Posts Tagged ‘howto’

How to Shoot Great Sunrise Photography

In this video from Master Photo Workshops photographer Jim Zuckerman shows you how he creates his iconic sunrise photography, using a beautiful lighthouse as his subject. He begins with the basics of choosing your subject and exposure well and then continues on to explain the need to move quickly, “work the scene,” and understand that auto white balance works against you in sunrise and sunset scenes.

The information is straightforward, maybe even basic, but it leads to some amazing photos.

(via ISO1200)

Portraits of Famous People Shot Using Various Photographic Techniques

Washington DC-based photographer Sam Hurd has a series titled “Epic Portraits” that consists of portraits of famous individuals captured using techniques such as the Brenizer method, freelensing, and compositing. What’s neat is that each photograph has its own behind-the-scenes page detailing how it was created (the gear, goal, vision, story, and lesson learned).
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How to Photograph International Space Station Flyovers

Photographer Shane Murphy has written up an informative step-by-step tutorial on how you can photograph the International Space Station as it whizzes by overhead.

First things first, the most important thing to do is to plan well. Forward planning is vital to any night sky shot, along with a steady tripod and a warm coat. There are quite a few websites and twitter feeds that can help you with your planning. Even though it only takes about an hour and a half for the ISS to complete an orbit of the planet, you could be waiting quite some time under the night skies before the station appears above. The station only appears for a short time (about 1-2 weeks) and then re-appears again many weeks later. This is due to the orbit of the station above earth.

You can check out a collection of ISS photographs he has taken here.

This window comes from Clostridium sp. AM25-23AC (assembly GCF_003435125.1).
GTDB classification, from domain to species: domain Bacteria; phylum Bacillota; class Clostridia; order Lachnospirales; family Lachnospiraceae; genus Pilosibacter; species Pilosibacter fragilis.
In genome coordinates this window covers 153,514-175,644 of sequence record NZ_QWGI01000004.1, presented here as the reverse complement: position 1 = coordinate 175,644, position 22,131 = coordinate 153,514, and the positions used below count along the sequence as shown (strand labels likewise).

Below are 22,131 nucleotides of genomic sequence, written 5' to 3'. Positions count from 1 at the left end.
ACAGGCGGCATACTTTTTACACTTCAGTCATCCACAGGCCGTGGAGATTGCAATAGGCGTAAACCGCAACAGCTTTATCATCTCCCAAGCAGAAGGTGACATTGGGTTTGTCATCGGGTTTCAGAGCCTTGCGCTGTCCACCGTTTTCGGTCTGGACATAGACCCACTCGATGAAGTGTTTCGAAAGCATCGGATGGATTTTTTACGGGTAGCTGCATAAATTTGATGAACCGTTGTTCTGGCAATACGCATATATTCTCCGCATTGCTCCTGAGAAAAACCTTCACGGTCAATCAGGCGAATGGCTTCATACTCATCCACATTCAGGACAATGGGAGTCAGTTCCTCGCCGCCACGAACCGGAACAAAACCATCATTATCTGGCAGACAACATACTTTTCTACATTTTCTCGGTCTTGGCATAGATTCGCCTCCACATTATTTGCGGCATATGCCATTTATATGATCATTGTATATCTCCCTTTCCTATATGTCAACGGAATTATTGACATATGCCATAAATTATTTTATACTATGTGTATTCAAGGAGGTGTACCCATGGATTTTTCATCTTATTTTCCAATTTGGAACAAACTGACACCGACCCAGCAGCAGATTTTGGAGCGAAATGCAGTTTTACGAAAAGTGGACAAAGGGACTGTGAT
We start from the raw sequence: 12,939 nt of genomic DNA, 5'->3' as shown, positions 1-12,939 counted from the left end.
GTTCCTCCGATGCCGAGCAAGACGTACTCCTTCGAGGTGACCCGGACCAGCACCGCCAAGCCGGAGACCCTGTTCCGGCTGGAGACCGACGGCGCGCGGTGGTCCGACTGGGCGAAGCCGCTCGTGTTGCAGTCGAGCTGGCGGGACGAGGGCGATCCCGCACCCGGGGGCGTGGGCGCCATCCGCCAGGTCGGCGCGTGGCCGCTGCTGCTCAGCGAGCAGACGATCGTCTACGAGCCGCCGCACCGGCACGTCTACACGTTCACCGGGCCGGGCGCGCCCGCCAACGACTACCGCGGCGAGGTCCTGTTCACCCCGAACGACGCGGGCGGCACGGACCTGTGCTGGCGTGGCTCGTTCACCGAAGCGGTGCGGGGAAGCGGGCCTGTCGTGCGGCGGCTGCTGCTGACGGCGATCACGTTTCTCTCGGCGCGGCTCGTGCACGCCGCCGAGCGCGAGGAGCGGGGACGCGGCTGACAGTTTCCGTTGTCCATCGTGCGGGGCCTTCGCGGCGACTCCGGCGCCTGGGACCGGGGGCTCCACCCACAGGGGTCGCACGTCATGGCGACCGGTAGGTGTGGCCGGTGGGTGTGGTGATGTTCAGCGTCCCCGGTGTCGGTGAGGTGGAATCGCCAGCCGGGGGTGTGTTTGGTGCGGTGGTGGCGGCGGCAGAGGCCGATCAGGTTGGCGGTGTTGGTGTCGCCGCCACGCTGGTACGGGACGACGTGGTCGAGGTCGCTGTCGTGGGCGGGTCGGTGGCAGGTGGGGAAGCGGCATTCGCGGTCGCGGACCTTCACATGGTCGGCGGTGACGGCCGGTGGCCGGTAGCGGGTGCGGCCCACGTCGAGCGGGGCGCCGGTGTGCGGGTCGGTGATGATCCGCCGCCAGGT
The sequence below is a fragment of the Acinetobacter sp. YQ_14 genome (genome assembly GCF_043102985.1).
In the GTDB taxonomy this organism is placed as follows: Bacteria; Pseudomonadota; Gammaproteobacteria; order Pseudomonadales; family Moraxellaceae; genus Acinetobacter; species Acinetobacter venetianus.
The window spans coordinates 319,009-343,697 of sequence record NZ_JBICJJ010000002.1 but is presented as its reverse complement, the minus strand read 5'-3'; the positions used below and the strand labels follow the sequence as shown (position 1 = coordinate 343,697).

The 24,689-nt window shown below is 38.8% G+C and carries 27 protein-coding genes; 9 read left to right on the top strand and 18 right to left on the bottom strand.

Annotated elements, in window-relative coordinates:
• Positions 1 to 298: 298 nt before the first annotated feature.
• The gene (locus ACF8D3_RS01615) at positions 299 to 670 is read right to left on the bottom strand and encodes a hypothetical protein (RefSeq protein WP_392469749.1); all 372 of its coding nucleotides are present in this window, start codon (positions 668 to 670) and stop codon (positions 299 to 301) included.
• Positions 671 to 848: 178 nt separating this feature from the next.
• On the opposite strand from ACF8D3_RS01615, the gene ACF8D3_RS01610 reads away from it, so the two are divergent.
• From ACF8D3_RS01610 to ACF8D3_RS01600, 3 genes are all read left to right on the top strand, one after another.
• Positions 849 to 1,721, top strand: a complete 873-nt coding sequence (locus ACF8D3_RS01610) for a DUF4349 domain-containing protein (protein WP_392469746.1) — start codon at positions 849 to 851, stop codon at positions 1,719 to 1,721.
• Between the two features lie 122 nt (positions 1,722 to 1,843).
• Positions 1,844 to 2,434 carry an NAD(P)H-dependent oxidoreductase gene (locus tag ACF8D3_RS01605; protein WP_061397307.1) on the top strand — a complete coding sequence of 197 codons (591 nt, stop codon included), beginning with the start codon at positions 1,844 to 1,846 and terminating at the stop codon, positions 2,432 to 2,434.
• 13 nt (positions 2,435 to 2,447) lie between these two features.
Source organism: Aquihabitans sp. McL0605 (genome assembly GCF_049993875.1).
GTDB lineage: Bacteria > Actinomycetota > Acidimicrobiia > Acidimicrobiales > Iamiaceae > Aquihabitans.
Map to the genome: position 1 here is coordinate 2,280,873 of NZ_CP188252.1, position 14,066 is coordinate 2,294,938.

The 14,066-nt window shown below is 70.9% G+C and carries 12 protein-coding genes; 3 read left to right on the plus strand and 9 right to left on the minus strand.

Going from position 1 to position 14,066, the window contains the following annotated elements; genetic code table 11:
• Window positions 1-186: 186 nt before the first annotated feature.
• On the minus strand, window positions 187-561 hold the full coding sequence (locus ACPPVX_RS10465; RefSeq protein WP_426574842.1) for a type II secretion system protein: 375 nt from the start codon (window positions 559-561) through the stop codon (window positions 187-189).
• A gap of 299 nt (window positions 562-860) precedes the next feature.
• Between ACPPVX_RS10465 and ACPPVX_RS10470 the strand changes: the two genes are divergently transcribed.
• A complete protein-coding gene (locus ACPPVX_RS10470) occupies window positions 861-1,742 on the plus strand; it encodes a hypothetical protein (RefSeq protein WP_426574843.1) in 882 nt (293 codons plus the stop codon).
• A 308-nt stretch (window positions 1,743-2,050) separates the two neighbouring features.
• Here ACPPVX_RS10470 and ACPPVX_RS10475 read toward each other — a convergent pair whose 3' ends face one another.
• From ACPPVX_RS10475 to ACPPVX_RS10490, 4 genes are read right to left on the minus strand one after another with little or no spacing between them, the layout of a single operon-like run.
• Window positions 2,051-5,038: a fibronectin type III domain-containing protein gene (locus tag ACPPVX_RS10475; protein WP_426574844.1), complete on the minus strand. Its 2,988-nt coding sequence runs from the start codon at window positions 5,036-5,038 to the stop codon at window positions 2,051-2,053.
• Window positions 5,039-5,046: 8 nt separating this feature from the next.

Imaging the ISS (via Boing Boing)


Image credit: Photograph by Shane Murphy and used with permission

Composite Diner Photograph Shot with 24 Lights and 20 Subjects over 12 Hours

Here’s a video in which photographer Ryan Schude walks through how he went about shooting a photograph titled “The Diner”. The image involved 24 lights, 20 subjects, and 12 hours of shooting. Check out his crazy lighting diagram and the finished photo.

(via Scott Kelby via Fstoppers)

How to Compose Shots When Shooting Skateboarders

Here’s a tutorial by skateboarding photographer Michael Burnett in which he discusses various composition tips and techniques. His area of expertise is in shooting skateboarders, but the tips are very applicable for other types of photography as well.
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How to Make a Fluorescent Lighting Setup for Less Than $200

Here’s a tutorial by photographer Joe Edelman that teaches how you can build a studio lighting setup with fluorescent lights for under $200. You can find a detailed parts list over in the description of the video on YouTube.
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Viral Photographs Bring Instant Success

Photographers used to spend lifetimes building up their portfolios and networks before their work became widely known to a global audience, but with the advent of the Internet, the fact that anything can “go viral” is completely changing the equation for success.
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How to Shoot Sound Painting Photos with Paint and a Speaker

Last week we featured some “sound painting” photographs by Martin Klimas, captured by using a speaker to vibrate paint. Here’s a video tutorial by some Arizona State University Polytechnic students demonstrating how you can do your own “sound painting” photos. They use a thrift store speaker covered with a garbage bag and some Crayola poster paint.

(via ISO 1200)

Street Photography Do’s and Don’ts

Kai of DigitalRev shares some tips — both serious and humorous — on the art of street photography.

(via ISO 1200)

How to Make a DIY Camera Wristlet

Elizabeth Giorgi of Being Geek Chic made this step-by-step video tutorial teaching how to make a stylish DIY camera wristlet using some fabric and iron-on fusible.

DIY Weekend: Camera wristlet (via DIYP via Make)